Artist: Ramin Djawadi
Title: Game Of Thrones, Season 3 Soundtrack
Genre: DAH duh, duh-duh-DAH duh, duh-duh-DAH duh
He's not as big a name as Hans Zimmer or John Williams or the various Newmans out there, but Ramin Djawadi is easily the most interesting composer working in television right now (with due respect to Bear McCreary). Soundtracks, especially television soundtracks because they're produced so quickly, have a tendency to serve more as a wall of atmosphere than anything else. But Djawadi's work here and on Westworld has generated some amazing musical themes. There's a strong undercurrent of leitmotif informing the way the music flows together and the themes those motifs are built around are damned catchy--which you know if you got the joke in the genre description above.
While all of the soundtracks for GoT are very listenable, this is my favorite. It has A Lannister Always Pays His Debts, which is probably the best extant version of the Lannister House theme Rains of Castamere. Chaos Is A Ladder is the "intrigue" theme for the show. You Know Nothing is a gorgeous love theme. Mhysa is a triumphal--and seriously great--version of the Daenarys theme that morphs into the main theme of the show. The main theme also gets a lighter treatment in Dark Wings Dark Words, a dark thrum in White Walkers, and a beautiful finger-style guitar arrangement of it closes out the album called For The Realm.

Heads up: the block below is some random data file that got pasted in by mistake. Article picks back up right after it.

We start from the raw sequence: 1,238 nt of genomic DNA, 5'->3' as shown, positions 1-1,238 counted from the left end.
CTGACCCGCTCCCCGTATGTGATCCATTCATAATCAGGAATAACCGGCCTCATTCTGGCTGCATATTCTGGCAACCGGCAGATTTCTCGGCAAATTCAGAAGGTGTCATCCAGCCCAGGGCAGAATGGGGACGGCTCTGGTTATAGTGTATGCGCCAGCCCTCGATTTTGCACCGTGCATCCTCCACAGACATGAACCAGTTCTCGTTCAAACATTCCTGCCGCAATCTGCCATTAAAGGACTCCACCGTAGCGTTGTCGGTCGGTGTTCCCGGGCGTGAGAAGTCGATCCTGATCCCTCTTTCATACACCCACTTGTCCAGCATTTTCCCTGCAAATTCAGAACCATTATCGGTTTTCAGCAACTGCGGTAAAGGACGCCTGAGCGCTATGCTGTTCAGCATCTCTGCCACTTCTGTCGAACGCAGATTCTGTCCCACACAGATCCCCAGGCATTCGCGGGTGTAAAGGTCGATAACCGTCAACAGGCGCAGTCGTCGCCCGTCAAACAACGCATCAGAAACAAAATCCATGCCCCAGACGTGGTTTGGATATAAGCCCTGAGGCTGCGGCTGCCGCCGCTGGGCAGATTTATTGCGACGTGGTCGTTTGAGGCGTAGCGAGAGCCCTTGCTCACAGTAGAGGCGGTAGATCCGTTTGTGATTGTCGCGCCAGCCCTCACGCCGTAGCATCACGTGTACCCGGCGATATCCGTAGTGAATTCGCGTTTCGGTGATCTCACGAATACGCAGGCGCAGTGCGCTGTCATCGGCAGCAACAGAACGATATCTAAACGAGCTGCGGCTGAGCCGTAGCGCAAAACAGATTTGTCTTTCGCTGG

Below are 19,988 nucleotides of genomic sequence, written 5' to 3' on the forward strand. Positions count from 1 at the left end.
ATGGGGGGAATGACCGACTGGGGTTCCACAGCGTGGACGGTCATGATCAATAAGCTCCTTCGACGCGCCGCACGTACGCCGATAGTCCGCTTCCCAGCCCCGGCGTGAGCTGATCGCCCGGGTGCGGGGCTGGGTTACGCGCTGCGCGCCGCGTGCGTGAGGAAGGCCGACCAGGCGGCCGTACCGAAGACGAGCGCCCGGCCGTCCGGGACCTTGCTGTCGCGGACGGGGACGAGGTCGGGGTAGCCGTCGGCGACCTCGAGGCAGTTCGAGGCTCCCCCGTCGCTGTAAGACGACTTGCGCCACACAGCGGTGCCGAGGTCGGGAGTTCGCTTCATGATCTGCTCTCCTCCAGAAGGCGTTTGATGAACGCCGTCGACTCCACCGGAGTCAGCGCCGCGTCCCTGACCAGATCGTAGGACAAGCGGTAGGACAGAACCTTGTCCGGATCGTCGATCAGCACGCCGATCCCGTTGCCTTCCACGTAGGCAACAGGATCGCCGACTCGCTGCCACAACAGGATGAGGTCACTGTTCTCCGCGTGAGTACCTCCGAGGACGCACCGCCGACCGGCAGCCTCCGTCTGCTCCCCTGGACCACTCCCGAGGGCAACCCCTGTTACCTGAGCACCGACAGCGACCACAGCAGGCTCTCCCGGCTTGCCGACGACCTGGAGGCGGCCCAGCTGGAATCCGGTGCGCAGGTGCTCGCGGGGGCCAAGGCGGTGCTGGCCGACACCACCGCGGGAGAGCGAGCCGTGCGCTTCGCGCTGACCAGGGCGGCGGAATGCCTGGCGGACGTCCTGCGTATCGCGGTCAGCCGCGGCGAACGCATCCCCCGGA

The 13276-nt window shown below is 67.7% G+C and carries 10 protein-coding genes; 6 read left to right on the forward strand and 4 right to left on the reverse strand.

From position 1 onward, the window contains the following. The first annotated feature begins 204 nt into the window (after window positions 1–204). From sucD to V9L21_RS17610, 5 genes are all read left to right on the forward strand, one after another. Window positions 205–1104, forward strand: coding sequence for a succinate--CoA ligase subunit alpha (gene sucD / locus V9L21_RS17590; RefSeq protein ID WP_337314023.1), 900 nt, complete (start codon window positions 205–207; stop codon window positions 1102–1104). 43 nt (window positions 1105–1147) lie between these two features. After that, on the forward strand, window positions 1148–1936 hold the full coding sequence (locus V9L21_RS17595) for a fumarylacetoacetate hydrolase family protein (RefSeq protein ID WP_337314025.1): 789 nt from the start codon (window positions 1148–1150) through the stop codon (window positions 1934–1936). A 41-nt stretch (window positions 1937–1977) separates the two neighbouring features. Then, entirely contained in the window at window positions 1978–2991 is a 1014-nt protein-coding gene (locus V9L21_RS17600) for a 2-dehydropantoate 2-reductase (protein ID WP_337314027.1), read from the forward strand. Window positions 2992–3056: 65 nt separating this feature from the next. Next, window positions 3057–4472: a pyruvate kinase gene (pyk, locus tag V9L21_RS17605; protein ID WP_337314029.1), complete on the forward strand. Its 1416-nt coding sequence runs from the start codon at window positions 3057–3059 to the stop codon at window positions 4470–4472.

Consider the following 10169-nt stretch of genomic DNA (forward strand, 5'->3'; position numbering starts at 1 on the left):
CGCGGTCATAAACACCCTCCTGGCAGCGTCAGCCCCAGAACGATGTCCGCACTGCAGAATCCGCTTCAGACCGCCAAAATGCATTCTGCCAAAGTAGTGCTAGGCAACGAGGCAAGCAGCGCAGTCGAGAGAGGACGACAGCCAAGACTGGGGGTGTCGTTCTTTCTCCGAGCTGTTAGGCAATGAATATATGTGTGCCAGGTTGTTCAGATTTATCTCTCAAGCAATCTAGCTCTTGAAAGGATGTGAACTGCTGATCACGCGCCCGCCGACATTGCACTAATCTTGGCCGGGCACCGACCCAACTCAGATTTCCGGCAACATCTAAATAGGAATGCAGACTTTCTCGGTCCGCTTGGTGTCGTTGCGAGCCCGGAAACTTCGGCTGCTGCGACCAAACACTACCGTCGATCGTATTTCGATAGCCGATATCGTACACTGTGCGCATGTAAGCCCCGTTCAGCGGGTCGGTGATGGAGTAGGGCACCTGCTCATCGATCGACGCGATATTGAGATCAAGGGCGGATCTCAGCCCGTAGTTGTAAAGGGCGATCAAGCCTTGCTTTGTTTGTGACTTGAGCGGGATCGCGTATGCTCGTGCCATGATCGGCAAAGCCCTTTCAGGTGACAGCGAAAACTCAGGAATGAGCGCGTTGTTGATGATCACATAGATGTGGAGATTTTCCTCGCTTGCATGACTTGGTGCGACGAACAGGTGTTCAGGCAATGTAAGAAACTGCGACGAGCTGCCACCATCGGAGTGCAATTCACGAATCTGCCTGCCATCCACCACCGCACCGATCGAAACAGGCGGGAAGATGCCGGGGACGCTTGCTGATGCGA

The two guest songs on here aren't that interesting, The Bear And The Maiden Fair by The Hold Steady and Kerry Ingram singing It's Always Summer Under The Sea (Shereen's Song). And while strains of them pop up, this album doesn't have a good version of the Stark, Greyjoy, or Baratheon themes, if those are more your jam.
Further Listening: Seasons 1, 2, and 6 are also excellent, but for very different reasons. 2 has The National's rendition of Rains Of Castamere and Winterfell, the second half of which is the best version of the Stark theme. 1 has the definitive version of the Baratheon theme in The King's Arrival. 6 has the nearly 10-minute epic Light Of The Seven that plays during the big event that season at the Sept of Baelor. 4 is a bit of a jumble, but it includes Two Swords, which plays under the Season 4 cold open: where the sword Ice is being melted and reforged into the swords Oathkeeper and Widow's Wail. The song starts with the Stark theme, but deconstructs and morphs it into the Lannister theme as the scene plays out. It's really, expertly crafted.